Mariana: The work is absolutely gratifying. Most e-mails are about providing women with information rather than actually sending them the pills and it’s nice to see how important that is in their process of deciding what to do. We are just small drops of water in the ocean, but it is so good to know that we can promote access to information despite criminalizing policies that kill millions of women around the world.
Renata: I am so proud and happy to see how much we can mean to so many desperate women who reach out to us because they don’t have any other means to receive safe help. This is a human right that has been taken away from them by hypocrite and moralist governments.
Can you trace a profile of the average Brazilian woman that gets in touch with WoW?
Renata: no, we can’t. All kinds of women look for us: from women who can afford traveling abroad to have the procedure done to women that have absolutely no economic means. We get a lot of messages from women who were raped but are having trouble getting an abortion, even though Brazilian law allows them to have one in this case. We also receive many e-mails from women who were abandoned by their partners once they found out about the pregnancy.
There are cases of mothers who don’t want any more children, students who don’t want to abandon their studies, women who consider themselves too old or too young to become mothers… Anyway, our e-mails confirm what every academic research says: all women, from all social classes, all ages, and all religions get illegal abortions in Brazil.
Usually, for how long do you exchange e-mails? Do you keep talking to them even after they manage to get an abortion or if they end up having the baby?
Mariana: it’s up to the women to decide how long to stay in touch. Some of them want to keep it superficial while others need to let it all out, they feel lonely and desperate and need someone to listen to them. We are here for all of them and we respect their decision to open up with us, whether it’s a lot or just a little. In Brazil, many women reach their goal of having a safe abortion with pills at home. The problem is that the law makes the path towards this goal very difficult and filled with fear, anguisj, and stigma when all it takes are 12 pills of Misoprostol.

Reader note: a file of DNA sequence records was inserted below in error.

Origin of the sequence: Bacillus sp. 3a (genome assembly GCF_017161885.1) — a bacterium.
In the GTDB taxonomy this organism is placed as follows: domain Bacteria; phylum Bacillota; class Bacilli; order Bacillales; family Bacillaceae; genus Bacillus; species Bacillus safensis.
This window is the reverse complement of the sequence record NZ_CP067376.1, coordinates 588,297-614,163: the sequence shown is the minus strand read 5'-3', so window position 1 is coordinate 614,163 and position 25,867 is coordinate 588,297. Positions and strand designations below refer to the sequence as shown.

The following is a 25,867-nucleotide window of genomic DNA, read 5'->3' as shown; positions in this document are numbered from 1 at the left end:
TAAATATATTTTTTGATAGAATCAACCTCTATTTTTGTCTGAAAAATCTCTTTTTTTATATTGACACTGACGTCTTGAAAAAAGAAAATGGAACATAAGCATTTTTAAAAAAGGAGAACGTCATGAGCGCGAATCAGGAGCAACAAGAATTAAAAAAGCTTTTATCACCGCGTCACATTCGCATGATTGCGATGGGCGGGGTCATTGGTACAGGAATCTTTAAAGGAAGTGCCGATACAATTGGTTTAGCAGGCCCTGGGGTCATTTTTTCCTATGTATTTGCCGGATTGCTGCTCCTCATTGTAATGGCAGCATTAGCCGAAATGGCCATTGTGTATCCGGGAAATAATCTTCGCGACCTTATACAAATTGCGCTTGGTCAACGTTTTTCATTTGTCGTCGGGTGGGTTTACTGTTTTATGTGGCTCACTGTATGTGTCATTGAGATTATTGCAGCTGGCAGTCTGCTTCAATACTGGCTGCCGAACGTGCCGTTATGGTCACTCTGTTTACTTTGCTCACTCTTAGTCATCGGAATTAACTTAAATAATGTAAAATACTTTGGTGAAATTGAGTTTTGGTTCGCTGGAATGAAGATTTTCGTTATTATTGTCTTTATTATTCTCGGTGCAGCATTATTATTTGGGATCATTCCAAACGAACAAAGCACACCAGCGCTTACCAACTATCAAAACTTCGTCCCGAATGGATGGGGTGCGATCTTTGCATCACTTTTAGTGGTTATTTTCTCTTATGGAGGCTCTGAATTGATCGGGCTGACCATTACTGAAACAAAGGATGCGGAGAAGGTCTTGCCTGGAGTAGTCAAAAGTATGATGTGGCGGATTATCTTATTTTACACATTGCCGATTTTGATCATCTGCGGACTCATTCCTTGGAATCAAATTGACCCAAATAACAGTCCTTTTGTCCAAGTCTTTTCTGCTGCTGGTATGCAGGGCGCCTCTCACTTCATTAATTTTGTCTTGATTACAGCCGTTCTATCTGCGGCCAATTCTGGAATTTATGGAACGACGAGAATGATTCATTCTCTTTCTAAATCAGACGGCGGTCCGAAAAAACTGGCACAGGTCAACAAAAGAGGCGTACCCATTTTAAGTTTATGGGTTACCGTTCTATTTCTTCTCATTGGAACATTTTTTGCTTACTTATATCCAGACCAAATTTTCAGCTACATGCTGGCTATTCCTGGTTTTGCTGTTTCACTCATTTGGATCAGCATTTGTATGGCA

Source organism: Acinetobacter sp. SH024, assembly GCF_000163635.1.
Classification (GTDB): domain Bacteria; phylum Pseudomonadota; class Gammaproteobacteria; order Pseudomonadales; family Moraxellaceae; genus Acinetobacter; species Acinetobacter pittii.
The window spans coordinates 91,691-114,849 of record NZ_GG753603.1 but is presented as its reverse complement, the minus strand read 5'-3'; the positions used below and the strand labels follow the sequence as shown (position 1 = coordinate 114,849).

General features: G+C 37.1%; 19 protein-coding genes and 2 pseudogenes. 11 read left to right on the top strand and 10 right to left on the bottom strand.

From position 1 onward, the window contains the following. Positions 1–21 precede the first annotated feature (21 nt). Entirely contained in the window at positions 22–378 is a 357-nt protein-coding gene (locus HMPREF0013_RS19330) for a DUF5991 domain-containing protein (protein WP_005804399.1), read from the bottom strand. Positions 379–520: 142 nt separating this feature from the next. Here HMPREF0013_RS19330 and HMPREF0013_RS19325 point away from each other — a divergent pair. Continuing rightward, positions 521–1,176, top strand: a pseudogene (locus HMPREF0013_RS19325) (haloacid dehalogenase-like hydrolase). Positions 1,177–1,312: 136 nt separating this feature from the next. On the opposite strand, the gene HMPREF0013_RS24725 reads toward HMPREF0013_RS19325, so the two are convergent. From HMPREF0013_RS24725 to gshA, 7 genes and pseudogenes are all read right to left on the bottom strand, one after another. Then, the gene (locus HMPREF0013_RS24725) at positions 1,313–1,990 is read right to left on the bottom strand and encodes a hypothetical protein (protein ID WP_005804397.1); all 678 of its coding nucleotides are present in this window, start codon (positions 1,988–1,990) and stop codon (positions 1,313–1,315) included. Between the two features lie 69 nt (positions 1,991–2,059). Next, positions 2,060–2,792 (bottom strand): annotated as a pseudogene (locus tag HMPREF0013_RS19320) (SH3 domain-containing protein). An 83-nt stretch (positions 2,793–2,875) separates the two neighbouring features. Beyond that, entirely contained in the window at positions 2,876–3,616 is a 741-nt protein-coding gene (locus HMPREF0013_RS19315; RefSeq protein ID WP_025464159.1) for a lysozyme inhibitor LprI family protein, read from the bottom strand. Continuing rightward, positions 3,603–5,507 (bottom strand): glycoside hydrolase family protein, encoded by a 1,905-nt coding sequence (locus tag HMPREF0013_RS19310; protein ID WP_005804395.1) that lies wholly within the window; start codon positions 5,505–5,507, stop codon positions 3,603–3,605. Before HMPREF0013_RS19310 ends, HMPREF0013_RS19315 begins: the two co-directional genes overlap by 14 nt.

I remember that, years ago, when WoW still managed to send packages to Brazil, some women were prosecuted for ordering them. How was that?
Letícia: that was many years ago. WoW was not prosecuted, the women were. But they were few considering the total amount of women that have used our mailing service. Fortunately, none of them was convicted. WoW has a team of Brazilian lawyers available to represent us in such situations.
WoW suggests Brazilian women travel to a neighboring country to get the pills, which is not possible for poor women — precisely the ones who suffer the most…
Renata: poor women are the biggest victims of these laws, for middle class and rich women in Brazil can afford to have safe illegal abortions locally or elsewhere. This enerves us and also shows the level of hypocrisy regarding this theme in Brazil. Fancy abortion clinics remain open even though they’re illegal and everybody knows about them. Misoprostol, on the other hand, has been severely restricted, keeping women with a lower income from also having access to safe abortions. For us, it is clear that abortion is not just a gender issue in Brazil. It is a class and race issue as well. As we said earlier, all kinds of women have illegal abortions in Brazil, but the ones who die have a certain address, skin tone, and income.
How did you receive the news about the 5069 bill? Besides criminalizing people who provide information about abortion, it demands rape victims to prove they have been raped in order to have access to legal abortions.
Letícia: this bill goes against the right to information guaranteed by the Universal Declaration of Human Rights. The Brazilian state has ratified this convention and included the right to information in its constitution. It goes against the Cairo and Beijing Conferences too. Therefore, it is not only unconstitutional but also sets Brazil backward in the international human rights landscape.
Mariana: I received it the way I receive all the bills proposed by Eduardo Cunha (leader of the Brazilian Congress): I am disgusted by how he wants to criminalize more and more people. This is an opportunistic and violent proposal, for it targets the most vulnerable women in our population, those who barely have access to information. Many public hospitals already apply what Cunha proposes, demanding rape victims to prove that they have been raped. Luckily, most hospitals follow the protocol, not demanding women to go through humiliating procedures and offering them psychological help as well.
Renata: Absurd, ridiculous, criminal… Not to mention totally unconstitutional. It is simply unacceptable that the church has gotten so much power over Congress. Politics and religion should not mix, as this often results in discrimination. We know how that usually ends: the poorest and more vulnerable groups are the ones who pay the highest price.
*Their last names were not revealed due to WoW’s secrecy policy.